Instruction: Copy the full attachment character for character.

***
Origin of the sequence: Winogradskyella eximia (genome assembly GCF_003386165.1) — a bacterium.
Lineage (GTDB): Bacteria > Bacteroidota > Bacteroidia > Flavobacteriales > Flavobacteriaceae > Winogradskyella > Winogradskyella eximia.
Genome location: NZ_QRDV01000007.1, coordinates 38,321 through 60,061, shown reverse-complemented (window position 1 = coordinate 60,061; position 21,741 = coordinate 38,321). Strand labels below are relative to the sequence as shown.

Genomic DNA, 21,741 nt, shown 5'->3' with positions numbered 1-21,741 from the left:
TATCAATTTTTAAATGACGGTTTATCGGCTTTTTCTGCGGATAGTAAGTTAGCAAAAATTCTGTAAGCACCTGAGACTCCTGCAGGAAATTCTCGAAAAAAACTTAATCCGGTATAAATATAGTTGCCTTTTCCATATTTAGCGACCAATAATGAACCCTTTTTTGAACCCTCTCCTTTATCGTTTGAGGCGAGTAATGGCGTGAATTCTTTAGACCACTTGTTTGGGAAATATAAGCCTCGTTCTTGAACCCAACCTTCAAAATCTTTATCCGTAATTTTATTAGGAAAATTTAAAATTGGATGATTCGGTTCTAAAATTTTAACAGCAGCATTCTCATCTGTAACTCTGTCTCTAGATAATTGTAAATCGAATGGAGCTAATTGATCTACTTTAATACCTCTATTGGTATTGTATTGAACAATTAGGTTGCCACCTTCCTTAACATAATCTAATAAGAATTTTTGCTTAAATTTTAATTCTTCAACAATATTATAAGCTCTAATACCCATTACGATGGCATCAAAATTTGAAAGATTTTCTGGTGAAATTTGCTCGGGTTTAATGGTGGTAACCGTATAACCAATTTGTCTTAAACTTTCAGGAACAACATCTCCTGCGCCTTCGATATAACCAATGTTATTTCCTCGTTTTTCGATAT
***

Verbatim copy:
Origin of the sequence: Winogradskyella eximia (genome assembly GCF_003386165.1) — a bacterium.
Lineage (GTDB): Bacteria > Bacteroidota > Bacteroidia > Flavobacteriales > Flavobacteriaceae > Winogradskyella > Winogradskyella eximia.
Genome location: NZ_QRDV01000007.1, coordinates 38,321 through 60,061, shown reverse-complemented (window position 1 = coordinate 60,061; position 21,741 = coordinate 38,321). Strand labels below are relative to the sequence as shown.

Genomic DNA, 21,741 nt, shown 5'->3' with positions numbered 1-21,741 from the left:
TATCAATTTTTAAATGACGGTTTATCGGCTTTTTCTGCGGATAGTAAGTTAGCAAAAATTCTGTAAGCACCTGAGACTCCTGCAGGAAATTCTCGAAAAAAACTTAATCCGGTATAAATATAGTTGCCTTTTCCATATTTAGCGACCAATAATGAACCCTTTTTTGAACCCTCTCCTTTATCGTTTGAGGCGAGTAATGGCGTGAATTCTTTAGACCACTTGTTTGGGAAATATAAGCCTCGTTCTTGAACCCAACCTTCAAAATCTTTATCCGTAATTTTATTAGGAAAATTTAAAATTGGATGATTCGGTTCTAAAATTTTAACAGCAGCATTCTCATCTGTAACTCTGTCTCTAGATAATTGTAAATCGAATGGAGCTAATTGATCTACTTTAATACCTCTATTGGTATTGTATTGAACAATTAGGTTGCCACCTTCCTTAACATAATCTAATAAGAATTTTTGCTTAAATTTTAATTCTTCAACAATATTATAAGCTCTAATACCCATTACGATGGCATCAAAATTTGAAAGATTTTCTGGTGAAATTTGCTCGGGTTTAATGGTGGTAACCGTATAACCAATTTGTCTTAAACTTTCAGGAACAACATCTCCTGCGCCTTCGATATAACCAATGTTATTTCCTCGTTTTTCGATAT